Equipment changes for this race were fairly small but vital to some key  breakthroughs.  I bought a pair of Specialized “S-works” road bike shoes, which although expensive and not “triathlon” bike shoes, were very comfortable (even sockless) and, combined with the Speedplay “extended” cleat adapter, eliminated the foot pain and numb toes that I have always experienced after 3 hours of steady, hard pedaling.   I also swapped my OE 172.5 mm cranks on my Trek SC 7.5 with 165 mm Ultegra cranks, which did seem to give me more power (about 10 watts) at the same exertion level.   

The other big improvement I made was to add 15 mm to my stem length (swapped the stem with my road bike, which helped both bike fits), which really improved my comfort in my shoulders and upper back (it took my shoulder angle to 80 deg).   The last equipment add I did was to buy a Garmin 910XT, which I will credit with making my swim training more enjoyable and focused… and it helped my experiment around with my stroke rate and swim golf.  This lead to the discovery that I was pausing in my catch phase too long on my non-breathing side; once I concentrated on driving the arm right thru entry into the power phase, I found that everything just “synched” and my speed improved by 7-10 sec/100 meters (1:50) with the same or less effort.

Based on the performances over the past two years, I continued to also do 1-2 core and focused weight lifting  sessions per week – and right up to the race.  I’ve had a chronic hip flexor problem for the past few years, always  after about 1 ½ hours running, so I concentrated on cable machine knee lifts and the problem never occurred this season.   For anyone over 50 years old – weight and core training should definitely be part of your IM training plan in my opinion.

I was feeling good about my training about a month before the race; my FTP was 242 (up from 220 at outseason start) and VDOT was 48.   Then… I did a half-ironman in early June (Challenge Kraichgau) and about halfway thru the run felt my left calf tighten up.  I continued to run thru the pain and ended up with a mid-grade sprain in my left soleus.  I blame it on new zero drop Newton MV2s (only second time running with them, I should have known better) and cranking the pace up too fast.   So the last 4 weeks consisted of only 3 “test” runs (all ending in a tight calf), lots of icing, stretching, self-massage, 2400 mg daily motrin, and some light seated knee lifts.  My bike training and swim training went on pretty much per plan, although I took it a little easier on biking uphill.   I wasn’t very optimistic about my run for the race, but stayed positive, kept the training plan/nutrition up to speed, and hoped that the rest would get the calf repaired in time for the race gun.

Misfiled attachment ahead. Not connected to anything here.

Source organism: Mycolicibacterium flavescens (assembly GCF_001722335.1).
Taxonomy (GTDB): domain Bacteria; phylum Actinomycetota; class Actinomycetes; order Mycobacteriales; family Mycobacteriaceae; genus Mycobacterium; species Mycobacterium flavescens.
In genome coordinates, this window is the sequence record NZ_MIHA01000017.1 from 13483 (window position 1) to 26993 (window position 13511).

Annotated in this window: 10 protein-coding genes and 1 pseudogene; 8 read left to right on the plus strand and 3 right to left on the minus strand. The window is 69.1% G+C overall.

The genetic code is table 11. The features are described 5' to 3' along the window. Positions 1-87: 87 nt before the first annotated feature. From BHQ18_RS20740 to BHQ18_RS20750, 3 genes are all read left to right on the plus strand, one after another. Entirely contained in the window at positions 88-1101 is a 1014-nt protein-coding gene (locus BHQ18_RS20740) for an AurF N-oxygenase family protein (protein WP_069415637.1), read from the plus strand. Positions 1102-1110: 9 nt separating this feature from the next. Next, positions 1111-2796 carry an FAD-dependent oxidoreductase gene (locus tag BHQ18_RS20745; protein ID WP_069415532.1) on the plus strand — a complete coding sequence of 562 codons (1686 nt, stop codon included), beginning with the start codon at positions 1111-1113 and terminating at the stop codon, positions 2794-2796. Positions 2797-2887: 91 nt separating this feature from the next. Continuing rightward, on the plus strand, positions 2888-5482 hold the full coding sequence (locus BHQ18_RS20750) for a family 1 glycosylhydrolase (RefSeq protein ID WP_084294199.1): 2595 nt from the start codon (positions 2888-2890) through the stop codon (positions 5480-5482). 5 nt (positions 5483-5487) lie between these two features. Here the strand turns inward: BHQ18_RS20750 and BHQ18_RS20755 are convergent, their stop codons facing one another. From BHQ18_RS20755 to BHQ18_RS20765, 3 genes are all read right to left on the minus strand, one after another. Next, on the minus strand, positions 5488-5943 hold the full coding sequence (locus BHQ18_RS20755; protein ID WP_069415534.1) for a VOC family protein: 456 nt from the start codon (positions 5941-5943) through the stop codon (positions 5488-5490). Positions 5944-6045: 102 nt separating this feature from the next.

Going into the race, I dropped about 4 lbs in the last 6 weeks or so, mainly from eating better and cutting out most alcohol/sweets.  Got down to 145 lbs, which is pretty much my ideal race weight.  Put the Wheelbuilder disc covers on my powertap training wheel, and I was good to go for Challenge Roth (except for my iffy left calf))!

Challenge Roth is a legendary race; the race atmosphere is fairly laid back and relaxed compared to Kona, but you know there are some damn good triathletes walking around you based on race times and their lean, hungry looks and expensive race bikes.  On Thursday night, I ran into NZ legendary pro Cam Brown, and had a nice chat with him since I had met him back in 2000 or so at Kona and we have some mutual friends.   It was fairly amusing to go to the Erdinger (beer sponsor) party and see pro triathletes in lederhosen and dirndls, as well as triathletes wearing lederhosen shorts and compression socks at the same time.   Not quite as dorky as speedos, but pretty close…

The pre-race Erdinger Party.  Belinda Granger in dirndl, also Kathrin Walchshofer, asst. race director,a member of the Challenge Family.  She fills out a dirndl quite nicely, thank you.  
NZ Legend, Cameron Brown, and moi, at the Erdinger Welcome Party

The expo is pretty good (you won’t see a beer garden at U.S. ironman expos!), and I got a free sports taping on my left calf (what the hell, it can’t hurt, I reasoned).  I had also bought a pair of compression sleeves for my calves, against my better judgment and long-standing disdain of triathletes who race in  compression socks/sleeves.  I was pretty desperate and did not want my calf sprain to return during my run.  If it did, it would be a long, slow and painful  run (or DNF, which I have never done in 25 years of triathlon racing).

 Logistics – we stayed in Hilpoltstein, which is very convenient for races, as it’s only a 20 min walk to the swim start in the Main-Donau canal, and for spectators, since the bike course goes through the town 4 times during the race (including the famous Solarburg hill).   Roth, where the expo and finish are located, is about 10km  from Hilpoltstein.  To have someone drive there with a car and park is somewhat problematic during race day due to road closures, but is possible.  Note: don’t try to drive a car to T2 after the race to get your bike – traffic was bad – it’s much better to walk from the finish to T2 (about ½ mile) and pickup your bike/bags and then find your car, shuttle bus, or taxi van (they will be waiting at T2).